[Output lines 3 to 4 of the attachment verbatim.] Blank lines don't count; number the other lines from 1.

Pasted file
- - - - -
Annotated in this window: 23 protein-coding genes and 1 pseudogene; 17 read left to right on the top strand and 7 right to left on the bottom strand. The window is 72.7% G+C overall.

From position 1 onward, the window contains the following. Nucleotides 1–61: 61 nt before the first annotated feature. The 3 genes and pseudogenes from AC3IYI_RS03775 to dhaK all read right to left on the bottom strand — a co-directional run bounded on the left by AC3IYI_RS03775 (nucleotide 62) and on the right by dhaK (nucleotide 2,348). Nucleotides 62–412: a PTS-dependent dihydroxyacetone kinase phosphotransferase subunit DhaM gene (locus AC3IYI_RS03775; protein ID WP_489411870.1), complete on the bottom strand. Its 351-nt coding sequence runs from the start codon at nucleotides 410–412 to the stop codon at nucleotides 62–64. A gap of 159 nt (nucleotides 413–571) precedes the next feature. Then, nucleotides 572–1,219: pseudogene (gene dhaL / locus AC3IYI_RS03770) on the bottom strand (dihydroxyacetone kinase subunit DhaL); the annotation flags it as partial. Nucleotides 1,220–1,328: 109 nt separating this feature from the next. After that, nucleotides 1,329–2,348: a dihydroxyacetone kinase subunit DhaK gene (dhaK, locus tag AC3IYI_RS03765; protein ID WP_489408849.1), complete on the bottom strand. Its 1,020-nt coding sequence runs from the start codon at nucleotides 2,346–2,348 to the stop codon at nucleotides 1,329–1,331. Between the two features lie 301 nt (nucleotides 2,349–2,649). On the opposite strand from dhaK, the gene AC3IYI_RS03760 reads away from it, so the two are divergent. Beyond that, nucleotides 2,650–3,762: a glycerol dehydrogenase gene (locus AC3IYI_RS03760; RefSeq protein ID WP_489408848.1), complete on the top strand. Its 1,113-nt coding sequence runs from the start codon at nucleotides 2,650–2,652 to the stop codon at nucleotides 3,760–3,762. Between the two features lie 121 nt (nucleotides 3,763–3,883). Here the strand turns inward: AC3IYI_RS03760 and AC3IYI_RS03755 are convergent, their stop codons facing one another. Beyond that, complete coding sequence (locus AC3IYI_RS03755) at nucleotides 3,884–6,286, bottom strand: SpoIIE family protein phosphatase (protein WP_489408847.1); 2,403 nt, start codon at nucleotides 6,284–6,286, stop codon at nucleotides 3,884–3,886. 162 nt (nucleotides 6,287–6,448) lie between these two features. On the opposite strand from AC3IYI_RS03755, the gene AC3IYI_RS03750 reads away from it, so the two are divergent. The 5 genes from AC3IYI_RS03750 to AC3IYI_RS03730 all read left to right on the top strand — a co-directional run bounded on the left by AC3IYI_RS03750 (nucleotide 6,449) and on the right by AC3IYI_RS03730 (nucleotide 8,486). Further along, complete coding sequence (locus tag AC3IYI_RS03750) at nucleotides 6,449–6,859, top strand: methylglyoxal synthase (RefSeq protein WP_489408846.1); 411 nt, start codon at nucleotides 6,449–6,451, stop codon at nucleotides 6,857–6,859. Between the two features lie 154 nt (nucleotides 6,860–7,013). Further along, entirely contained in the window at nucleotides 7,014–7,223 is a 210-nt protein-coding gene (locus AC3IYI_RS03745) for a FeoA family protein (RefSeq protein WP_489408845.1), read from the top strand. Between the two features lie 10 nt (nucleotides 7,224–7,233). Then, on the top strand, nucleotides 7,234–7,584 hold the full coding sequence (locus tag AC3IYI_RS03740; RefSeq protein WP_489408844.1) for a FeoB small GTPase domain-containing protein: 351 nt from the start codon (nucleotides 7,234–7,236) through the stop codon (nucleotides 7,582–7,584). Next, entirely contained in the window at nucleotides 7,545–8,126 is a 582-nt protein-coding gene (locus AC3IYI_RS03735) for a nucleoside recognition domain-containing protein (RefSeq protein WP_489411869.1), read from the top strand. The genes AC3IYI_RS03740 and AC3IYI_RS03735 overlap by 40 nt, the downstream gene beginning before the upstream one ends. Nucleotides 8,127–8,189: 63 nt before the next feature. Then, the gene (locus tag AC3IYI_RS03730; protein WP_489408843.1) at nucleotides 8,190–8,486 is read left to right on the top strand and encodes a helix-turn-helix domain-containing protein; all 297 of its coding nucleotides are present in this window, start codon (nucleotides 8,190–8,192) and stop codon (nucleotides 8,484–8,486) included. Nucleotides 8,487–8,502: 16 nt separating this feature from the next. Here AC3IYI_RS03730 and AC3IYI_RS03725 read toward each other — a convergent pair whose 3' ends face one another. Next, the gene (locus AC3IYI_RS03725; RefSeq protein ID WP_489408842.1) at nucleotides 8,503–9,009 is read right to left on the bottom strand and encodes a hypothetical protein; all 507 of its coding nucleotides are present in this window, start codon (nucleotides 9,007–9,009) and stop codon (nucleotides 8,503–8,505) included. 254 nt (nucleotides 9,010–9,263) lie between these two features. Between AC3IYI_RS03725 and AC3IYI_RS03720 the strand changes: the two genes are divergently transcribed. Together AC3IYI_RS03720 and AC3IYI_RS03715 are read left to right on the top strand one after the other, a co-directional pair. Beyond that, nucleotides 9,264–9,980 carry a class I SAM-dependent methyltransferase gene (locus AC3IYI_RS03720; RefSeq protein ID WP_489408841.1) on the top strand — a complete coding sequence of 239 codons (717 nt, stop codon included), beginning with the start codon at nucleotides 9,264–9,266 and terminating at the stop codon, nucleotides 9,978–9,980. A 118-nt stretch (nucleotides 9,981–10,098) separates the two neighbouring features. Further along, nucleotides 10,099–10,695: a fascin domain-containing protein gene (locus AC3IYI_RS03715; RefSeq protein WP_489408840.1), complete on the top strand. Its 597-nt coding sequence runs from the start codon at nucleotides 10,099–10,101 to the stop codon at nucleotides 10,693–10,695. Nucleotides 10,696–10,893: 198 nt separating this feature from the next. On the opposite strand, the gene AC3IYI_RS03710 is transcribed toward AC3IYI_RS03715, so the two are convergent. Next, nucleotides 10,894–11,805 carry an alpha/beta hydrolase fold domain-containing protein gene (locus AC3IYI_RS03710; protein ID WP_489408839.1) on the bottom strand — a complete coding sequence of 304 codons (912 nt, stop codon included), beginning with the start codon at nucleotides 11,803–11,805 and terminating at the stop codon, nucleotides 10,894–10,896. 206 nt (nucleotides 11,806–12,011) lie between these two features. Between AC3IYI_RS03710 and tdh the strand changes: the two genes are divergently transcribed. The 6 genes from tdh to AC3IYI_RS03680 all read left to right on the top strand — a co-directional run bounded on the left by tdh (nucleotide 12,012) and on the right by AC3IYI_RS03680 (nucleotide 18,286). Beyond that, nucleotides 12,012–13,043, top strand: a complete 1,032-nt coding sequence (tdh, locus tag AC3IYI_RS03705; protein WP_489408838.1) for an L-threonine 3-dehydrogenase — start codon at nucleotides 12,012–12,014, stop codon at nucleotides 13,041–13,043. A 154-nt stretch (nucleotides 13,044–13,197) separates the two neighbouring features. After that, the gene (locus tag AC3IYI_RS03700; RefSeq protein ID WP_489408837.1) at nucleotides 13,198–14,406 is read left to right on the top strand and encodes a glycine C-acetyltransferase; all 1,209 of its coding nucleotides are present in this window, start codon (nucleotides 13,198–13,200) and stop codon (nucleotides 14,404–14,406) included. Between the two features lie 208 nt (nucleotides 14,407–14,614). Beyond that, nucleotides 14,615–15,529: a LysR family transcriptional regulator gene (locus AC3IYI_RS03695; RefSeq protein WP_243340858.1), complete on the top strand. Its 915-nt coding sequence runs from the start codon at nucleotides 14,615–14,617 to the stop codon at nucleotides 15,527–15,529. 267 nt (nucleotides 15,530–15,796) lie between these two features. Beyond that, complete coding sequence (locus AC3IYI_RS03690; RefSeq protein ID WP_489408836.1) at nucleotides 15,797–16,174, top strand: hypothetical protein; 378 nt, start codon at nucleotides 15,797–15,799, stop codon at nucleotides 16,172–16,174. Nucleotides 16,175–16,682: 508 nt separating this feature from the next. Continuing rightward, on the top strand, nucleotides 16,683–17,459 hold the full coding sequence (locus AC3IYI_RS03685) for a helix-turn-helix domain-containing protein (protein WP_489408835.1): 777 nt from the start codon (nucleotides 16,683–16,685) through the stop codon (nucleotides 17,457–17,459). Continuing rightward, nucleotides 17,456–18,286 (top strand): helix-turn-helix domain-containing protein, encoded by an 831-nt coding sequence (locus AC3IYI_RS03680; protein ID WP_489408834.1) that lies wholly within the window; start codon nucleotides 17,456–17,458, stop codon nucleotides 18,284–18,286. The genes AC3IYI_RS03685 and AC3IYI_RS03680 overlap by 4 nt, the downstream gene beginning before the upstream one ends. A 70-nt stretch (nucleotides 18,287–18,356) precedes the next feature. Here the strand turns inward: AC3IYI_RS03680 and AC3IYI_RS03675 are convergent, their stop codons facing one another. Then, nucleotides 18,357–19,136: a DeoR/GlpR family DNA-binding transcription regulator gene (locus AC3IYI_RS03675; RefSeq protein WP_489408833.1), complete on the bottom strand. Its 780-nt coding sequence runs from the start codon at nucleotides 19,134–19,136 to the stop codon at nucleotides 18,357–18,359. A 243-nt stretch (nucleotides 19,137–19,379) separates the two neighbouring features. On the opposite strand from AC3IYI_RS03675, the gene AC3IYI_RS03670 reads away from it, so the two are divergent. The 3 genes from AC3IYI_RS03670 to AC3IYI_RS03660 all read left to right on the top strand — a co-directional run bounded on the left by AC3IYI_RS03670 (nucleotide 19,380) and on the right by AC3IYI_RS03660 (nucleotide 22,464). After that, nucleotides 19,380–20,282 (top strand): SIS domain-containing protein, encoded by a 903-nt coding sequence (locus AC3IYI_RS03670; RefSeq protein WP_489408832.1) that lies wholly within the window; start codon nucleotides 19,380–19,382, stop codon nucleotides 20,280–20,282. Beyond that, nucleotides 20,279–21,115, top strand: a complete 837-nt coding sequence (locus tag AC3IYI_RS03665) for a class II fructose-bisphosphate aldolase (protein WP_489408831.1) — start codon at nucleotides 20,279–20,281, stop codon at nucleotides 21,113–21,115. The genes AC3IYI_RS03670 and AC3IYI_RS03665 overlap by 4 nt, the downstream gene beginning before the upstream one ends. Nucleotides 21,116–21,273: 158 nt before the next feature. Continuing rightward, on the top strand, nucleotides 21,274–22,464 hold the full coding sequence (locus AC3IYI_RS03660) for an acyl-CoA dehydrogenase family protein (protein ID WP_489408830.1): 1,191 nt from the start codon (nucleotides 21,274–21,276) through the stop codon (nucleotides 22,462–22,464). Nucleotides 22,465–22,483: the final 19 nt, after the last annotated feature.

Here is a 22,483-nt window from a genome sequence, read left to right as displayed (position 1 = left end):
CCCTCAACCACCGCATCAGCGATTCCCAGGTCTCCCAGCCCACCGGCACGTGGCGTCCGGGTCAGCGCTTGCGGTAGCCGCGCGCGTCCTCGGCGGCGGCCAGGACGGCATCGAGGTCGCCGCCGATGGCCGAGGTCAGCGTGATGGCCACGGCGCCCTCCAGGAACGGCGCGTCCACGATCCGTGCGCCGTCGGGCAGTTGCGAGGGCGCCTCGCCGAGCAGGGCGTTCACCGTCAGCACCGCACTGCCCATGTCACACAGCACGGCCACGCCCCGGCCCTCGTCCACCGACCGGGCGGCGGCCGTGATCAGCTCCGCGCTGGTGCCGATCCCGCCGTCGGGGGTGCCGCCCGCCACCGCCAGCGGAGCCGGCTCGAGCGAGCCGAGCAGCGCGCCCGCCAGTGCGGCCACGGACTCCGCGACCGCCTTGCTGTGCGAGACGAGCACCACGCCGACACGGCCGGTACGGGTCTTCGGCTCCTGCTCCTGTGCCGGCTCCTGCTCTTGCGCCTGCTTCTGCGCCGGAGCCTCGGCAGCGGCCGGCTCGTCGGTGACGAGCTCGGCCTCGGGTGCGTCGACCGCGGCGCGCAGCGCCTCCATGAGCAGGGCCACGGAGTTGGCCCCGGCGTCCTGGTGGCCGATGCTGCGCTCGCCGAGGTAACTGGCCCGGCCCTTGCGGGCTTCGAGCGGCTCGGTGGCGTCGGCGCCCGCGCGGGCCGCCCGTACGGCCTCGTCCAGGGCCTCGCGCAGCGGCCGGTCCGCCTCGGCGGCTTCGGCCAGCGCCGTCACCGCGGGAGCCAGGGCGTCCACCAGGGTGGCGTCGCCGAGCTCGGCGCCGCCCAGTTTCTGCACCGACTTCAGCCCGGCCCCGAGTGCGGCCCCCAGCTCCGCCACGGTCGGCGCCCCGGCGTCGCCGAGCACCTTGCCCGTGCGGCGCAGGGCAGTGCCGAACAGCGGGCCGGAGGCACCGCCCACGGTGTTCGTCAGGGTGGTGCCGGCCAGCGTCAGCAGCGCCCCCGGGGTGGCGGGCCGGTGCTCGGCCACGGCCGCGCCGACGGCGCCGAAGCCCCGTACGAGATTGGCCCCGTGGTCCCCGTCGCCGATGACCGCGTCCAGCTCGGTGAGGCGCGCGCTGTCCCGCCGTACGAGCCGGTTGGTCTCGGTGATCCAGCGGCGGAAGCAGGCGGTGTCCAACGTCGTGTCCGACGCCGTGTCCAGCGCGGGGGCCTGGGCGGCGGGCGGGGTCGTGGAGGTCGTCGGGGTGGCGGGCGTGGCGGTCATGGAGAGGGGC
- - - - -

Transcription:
Here is a 22,483-nt window from a genome sequence, read left to right as displayed (position 1 = left end):
CCCTCAACCACCGCATCAGCGATTCCCAGGTCTCCCAGCCCACCGGCACGTGGCGTCCGGGTCAGCGCTTGCGGTAGCCGCGCGCGTCCTCGGCGGCGGCCAGGACGGCATCGAGGTCGCCGCCGATGGCCGAGGTCAGCGTGATGGCCACGGCGCCCTCCAGGAACGGCGCGTCCACGATCCGTGCGCCGTCGGGCAGTTGCGAGGGCGCCTCGCCGAGCAGGGCGTTCACCGTCAGCACCGCACTGCCCATGTCACACAGCACGGCCACGCCCCGGCCCTCGTCCACCGACCGGGCGGCGGCCGTGATCAGCTCCGCGCTGGTGCCGATCCCGCCGTCGGGGGTGCCGCCCGCCACCGCCAGCGGAGCCGGCTCGAGCGAGCCGAGCAGCGCGCCCGCCAGTGCGGCCACGGACTCCGCGACCGCCTTGCTGTGCGAGACGAGCACCACGCCGACACGGCCGGTACGGGTCTTCGGCTCCTGCTCCTGTGCCGGCTCCTGCTCTTGCGCCTGCTTCTGCGCCGGAGCCTCGGCAGCGGCCGGCTCGTCGGTGACGAGCTCGGCCTCGGGTGCGTCGACCGCGGCGCGCAGCGCCTCCATGAGCAGGGCCACGGAGTTGGCCCCGGCGTCCTGGTGGCCGATGCTGCGCTCGCCGAGGTAACTGGCCCGGCCCTTGCGGGCTTCGAGCGGCTCGGTGGCGTCGGCGCCCGCGCGGGCCGCCCGTACGGCCTCGTCCAGGGCCTCGCGCAGCGGCCGGTCCGCCTCGGCGGCTTCGGCCAGCGCCGTCACCGCGGGAGCCAGGGCGTCCACCAGGGTGGCGTCGCCGAGCTCGGCGCCGCCCAGTTTCTGCACCGACTTCAGCCCGGCCCCGAGTGCGGCCCCCAGCTCCGCCACGGTCGGCGCCCCGGCGTCGCCGAGCACCTTGCCCGTGCGGCGCAGGGCAGTGCCGAACAGCGGGCCGGAGGCACCGCCCACGGTGTTCGTCAGGGTGGTGCCGGCCAGCGTCAGCAGCGCCCCCGGGGTGGCGGGCCGGTGCTCGGCCACGGCCGCGCCGACGGCGCCGAAGCCCCGTACGAGATTGGCCCCGTGGTCCCCGTCGCCGATGACCGCGTCCAGCTCGGTGAGGCGCGCGCTGTCCCGCCGTACGAGCCGGTTGGTCTCGGTGATCCAGCGGCGGAAGCAGGCGGTGTCCAACGTCGTGTCCGACGCCGTGTCCAGCGCGGGGGCCTGGGCGGCGGGCGGGGTCGTGGAGGTCGTCGGGGTGGCGGGCGTGGCGGTCATGGAGAGGGGC